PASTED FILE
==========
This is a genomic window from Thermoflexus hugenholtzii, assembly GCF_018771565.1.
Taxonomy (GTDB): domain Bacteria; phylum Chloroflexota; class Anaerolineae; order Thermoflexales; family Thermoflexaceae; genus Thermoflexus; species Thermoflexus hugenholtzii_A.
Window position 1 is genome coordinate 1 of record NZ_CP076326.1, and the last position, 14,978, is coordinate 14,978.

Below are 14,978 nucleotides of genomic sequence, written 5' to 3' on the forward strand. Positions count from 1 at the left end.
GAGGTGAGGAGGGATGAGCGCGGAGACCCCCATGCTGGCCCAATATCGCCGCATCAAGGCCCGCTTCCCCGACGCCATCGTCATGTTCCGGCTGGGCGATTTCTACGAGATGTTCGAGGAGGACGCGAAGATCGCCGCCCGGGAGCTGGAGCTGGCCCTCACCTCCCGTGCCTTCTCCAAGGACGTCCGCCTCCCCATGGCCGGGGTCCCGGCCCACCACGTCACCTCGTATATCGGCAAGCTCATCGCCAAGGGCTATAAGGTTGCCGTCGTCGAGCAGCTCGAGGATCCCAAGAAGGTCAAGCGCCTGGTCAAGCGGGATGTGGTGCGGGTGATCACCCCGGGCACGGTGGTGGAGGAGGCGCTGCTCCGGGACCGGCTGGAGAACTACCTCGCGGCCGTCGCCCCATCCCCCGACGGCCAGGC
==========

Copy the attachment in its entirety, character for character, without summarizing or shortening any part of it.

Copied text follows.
This is a genomic window from Thermoflexus hugenholtzii, assembly GCF_018771565.1.
Taxonomy (GTDB): domain Bacteria; phylum Chloroflexota; class Anaerolineae; order Thermoflexales; family Thermoflexaceae; genus Thermoflexus; species Thermoflexus hugenholtzii_A.
Window position 1 is genome coordinate 1 of record NZ_CP076326.1, and the last position, 14,978, is coordinate 14,978.

Below are 14,978 nucleotides of genomic sequence, written 5' to 3' on the forward strand. Positions count from 1 at the left end.
GAGGTGAGGAGGGATGAGCGCGGAGACCCCCATGCTGGCCCAATATCGCCGCATCAAGGCCCGCTTCCCCGACGCCATCGTCATGTTCCGGCTGGGCGATTTCTACGAGATGTTCGAGGAGGACGCGAAGATCGCCGCCCGGGAGCTGGAGCTGGCCCTCACCTCCCGTGCCTTCTCCAAGGACGTCCGCCTCCCCATGGCCGGGGTCCCGGCCCACCACGTCACCTCGTATATCGGCAAGCTCATCGCCAAGGGCTATAAGGTTGCCGTCGTCGAGCAGCTCGAGGATCCCAAGAAGGTCAAGCGCCTGGTCAAGCGGGATGTGGTGCGGGTGATCACCCCGGGCACGGTGGTGGAGGAGGCGCTGCTCCGGGACCGGCTGGAGAACTACCTCGCGGCCGTCGCCCCATCCCCCGACGGCCAGGC